“When you have a wide number of players, only a few will end up surviving,” she said.

School Secretary’s Role

The idea behind the online-procurement model is simple: Get schools to shed their time-consuming, labor-intensive purchasing practices, and capture a piece of the estimated $85 billion they spend on supplies and services each year.

A magazine ad from Epylon captured the basic inefficiencies involved in the traditional model. Showing a high school microscope, the copy read: “It took 7 faxes, 9 phone calls, and 3 weeks to buy this.”

“The school secretary might have a catalog that is six months old, so then there is a mistake on the order form because the product may no longer be the same,” said Ted Murguia, the senior vice president for sales and partner services at Epylon, which was launched in late 1999 and is the oldest of the school procurement sites.

“The people who are doing the purchasing—teachers, maintenance folks, school secretaries—we need to make their jobs easier,” Mr. Murguia added.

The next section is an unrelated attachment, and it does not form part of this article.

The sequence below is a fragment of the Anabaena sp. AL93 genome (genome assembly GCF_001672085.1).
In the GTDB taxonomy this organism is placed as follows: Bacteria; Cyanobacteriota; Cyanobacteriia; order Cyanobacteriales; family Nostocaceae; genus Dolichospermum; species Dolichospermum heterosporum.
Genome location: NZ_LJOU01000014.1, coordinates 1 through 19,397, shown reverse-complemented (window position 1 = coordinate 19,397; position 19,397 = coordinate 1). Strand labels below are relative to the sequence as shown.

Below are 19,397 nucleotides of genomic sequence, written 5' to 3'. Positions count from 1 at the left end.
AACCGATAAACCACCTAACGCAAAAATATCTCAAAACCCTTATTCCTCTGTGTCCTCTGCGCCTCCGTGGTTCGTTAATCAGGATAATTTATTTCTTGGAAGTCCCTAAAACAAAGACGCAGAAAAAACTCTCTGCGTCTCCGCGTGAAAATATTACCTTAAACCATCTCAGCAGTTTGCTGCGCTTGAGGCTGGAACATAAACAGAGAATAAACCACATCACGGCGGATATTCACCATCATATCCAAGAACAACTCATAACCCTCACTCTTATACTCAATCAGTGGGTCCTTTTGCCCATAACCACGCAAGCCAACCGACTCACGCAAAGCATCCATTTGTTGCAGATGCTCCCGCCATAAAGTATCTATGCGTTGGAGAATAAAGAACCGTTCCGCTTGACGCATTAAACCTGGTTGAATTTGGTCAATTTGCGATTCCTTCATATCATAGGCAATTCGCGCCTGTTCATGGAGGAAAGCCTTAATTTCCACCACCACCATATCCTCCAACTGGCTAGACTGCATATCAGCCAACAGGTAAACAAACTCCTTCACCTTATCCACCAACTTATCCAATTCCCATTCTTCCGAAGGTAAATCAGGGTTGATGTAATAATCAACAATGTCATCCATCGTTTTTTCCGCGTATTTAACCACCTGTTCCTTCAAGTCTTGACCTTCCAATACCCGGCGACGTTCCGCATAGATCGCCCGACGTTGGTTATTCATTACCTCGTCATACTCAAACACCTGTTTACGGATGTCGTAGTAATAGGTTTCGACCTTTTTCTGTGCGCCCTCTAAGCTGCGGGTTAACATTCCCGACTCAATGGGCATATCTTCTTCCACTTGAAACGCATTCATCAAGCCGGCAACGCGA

The companies share some basic strategies. They all partner with a host of suppliers of office products, textbooks, cleaning supplies, athletic equipment, and other goods. They have online versions of product catalogs that allow teachers or purchasing officials to make selections. They have systems for routing electronic forms, so that if a teacher wants to buy chalk for the classroom, the principal can sign off and then the purchasing official can check the district budget to see if there is money available.

The companies have several revenue streams. First, they charge transaction fees to suppliers, which is typical in electronic commerce. Epylon takes anywhere from 2 to 5 percent of sales, Mr. Murguia said.

The companies also typically charge districts licensing fees for their software and for integrating it with their financial software. Eschoolmall charges license fees ranging from $2,000 to $15,000 per year, depending on district enrollment, plus additional fees for systems integration or customization, the company said. Simplexis charges similar fees.

In the past year, the companies have been fine-tuning their sites so they can accommodate traditional public-sector purchasing practices, such as requests for quotations, competitive bids, and an audit trail that can be printed out.